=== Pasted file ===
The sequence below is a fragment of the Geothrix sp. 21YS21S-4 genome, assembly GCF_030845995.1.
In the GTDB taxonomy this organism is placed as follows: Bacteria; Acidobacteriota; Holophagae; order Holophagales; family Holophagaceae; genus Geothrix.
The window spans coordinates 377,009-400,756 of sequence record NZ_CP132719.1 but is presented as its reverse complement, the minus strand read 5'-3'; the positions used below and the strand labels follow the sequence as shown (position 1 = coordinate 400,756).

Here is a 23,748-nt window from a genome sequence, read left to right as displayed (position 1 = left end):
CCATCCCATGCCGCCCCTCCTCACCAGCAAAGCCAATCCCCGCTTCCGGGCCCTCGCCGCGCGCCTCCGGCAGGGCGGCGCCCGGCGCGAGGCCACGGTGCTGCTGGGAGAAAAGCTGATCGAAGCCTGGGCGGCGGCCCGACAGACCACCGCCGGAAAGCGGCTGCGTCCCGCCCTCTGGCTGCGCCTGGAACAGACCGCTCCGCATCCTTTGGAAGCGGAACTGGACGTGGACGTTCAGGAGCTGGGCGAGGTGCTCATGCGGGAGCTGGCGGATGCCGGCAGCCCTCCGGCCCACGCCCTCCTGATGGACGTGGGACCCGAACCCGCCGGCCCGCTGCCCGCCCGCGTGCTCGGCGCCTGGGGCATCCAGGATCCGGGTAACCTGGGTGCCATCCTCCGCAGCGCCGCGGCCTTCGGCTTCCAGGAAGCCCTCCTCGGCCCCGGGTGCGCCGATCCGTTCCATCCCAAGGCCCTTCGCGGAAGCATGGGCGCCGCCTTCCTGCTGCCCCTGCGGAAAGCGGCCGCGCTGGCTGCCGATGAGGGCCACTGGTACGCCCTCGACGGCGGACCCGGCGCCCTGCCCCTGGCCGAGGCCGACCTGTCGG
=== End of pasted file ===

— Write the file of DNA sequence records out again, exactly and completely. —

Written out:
The sequence below is a fragment of the Geothrix sp. 21YS21S-4 genome, assembly GCF_030845995.1.
In the GTDB taxonomy this organism is placed as follows: Bacteria; Acidobacteriota; Holophagae; order Holophagales; family Holophagaceae; genus Geothrix.
The window spans coordinates 377,009-400,756 of sequence record NZ_CP132719.1 but is presented as its reverse complement, the minus strand read 5'-3'; the positions used below and the strand labels follow the sequence as shown (position 1 = coordinate 400,756).

Here is a 23,748-nt window from a genome sequence, read left to right as displayed (position 1 = left end):
CCATCCCATGCCGCCCCTCCTCACCAGCAAAGCCAATCCCCGCTTCCGGGCCCTCGCCGCGCGCCTCCGGCAGGGCGGCGCCCGGCGCGAGGCCACGGTGCTGCTGGGAGAAAAGCTGATCGAAGCCTGGGCGGCGGCCCGACAGACCACCGCCGGAAAGCGGCTGCGTCCCGCCCTCTGGCTGCGCCTGGAACAGACCGCTCCGCATCCTTTGGAAGCGGAACTGGACGTGGACGTTCAGGAGCTGGGCGAGGTGCTCATGCGGGAGCTGGCGGATGCCGGCAGCCCTCCGGCCCACGCCCTCCTGATGGACGTGGGACCCGAACCCGCCGGCCCGCTGCCCGCCCGCGTGCTCGGCGCCTGGGGCATCCAGGATCCGGGTAACCTGGGTGCCATCCTCCGCAGCGCCGCGGCCTTCGGCTTCCAGGAAGCCCTCCTCGGCCCCGGGTGCGCCGATCCGTTCCATCCCAAGGCCCTTCGCGGAAGCATGGGCGCCGCCTTCCTGCTGCCCCTGCGGAAAGCGGCCGCGCTGGCTGCCGATGAGGGCCACTGGTACGCCCTCGACGGCGGACCCGGCGCCCTGCCCCTGGCCGAGGCCGACCTGTCGG